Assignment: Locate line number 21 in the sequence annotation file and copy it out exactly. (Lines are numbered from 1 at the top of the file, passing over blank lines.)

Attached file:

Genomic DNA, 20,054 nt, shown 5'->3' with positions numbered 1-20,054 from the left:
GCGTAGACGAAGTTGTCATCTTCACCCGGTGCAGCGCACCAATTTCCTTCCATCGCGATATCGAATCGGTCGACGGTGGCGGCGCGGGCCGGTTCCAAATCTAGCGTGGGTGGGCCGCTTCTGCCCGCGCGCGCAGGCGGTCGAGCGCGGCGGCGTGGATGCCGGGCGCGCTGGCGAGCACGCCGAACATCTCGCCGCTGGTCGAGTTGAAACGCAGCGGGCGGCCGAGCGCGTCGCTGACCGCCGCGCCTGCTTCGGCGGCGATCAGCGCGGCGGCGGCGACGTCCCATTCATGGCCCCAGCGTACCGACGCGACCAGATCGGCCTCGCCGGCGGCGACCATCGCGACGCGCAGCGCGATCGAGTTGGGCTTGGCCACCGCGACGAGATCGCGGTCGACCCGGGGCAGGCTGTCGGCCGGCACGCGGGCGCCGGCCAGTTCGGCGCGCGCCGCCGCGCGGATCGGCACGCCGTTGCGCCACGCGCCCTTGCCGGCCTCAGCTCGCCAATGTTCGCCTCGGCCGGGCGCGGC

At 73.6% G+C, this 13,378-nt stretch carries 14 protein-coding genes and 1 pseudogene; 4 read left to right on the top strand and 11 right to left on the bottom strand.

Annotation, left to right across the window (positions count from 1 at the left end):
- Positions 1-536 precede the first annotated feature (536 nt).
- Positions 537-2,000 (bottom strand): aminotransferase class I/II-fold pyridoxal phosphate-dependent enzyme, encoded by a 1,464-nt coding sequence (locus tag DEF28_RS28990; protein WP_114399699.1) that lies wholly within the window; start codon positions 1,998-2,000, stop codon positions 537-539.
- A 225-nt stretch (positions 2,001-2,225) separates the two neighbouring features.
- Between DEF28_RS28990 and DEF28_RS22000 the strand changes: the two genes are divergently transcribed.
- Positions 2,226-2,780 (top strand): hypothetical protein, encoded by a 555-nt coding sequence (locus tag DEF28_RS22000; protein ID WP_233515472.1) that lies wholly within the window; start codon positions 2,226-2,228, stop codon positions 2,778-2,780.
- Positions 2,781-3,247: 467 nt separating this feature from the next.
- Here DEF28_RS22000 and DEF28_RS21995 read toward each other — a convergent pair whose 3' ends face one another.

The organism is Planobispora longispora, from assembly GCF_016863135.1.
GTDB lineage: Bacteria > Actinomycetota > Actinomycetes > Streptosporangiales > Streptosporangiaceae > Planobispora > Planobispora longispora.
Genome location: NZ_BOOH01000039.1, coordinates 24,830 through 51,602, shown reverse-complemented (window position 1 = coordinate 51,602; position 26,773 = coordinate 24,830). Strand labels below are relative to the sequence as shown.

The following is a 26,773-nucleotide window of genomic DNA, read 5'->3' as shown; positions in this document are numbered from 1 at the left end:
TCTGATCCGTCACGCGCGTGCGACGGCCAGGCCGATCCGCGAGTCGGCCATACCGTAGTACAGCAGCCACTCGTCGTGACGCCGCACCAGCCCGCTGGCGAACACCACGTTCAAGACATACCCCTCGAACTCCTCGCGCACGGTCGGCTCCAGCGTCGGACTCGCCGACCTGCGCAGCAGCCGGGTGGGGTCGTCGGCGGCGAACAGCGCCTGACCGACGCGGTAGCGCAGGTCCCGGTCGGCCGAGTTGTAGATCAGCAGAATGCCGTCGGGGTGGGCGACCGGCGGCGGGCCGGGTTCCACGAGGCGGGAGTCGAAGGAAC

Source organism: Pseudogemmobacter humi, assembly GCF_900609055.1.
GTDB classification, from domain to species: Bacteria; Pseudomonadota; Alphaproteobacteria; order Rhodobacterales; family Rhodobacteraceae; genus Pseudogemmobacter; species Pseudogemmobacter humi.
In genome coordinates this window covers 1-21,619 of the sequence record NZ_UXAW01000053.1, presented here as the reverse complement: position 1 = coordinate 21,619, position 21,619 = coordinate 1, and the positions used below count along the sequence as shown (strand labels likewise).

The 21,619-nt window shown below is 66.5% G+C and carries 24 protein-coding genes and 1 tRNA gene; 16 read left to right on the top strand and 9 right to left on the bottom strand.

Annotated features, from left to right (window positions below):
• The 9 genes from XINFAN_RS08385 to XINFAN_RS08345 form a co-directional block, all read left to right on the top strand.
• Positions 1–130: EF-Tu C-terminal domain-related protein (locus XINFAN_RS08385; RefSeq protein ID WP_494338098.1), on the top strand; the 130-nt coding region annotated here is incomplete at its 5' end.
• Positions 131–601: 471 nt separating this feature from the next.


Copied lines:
Annotated features, from left to right (window positions below):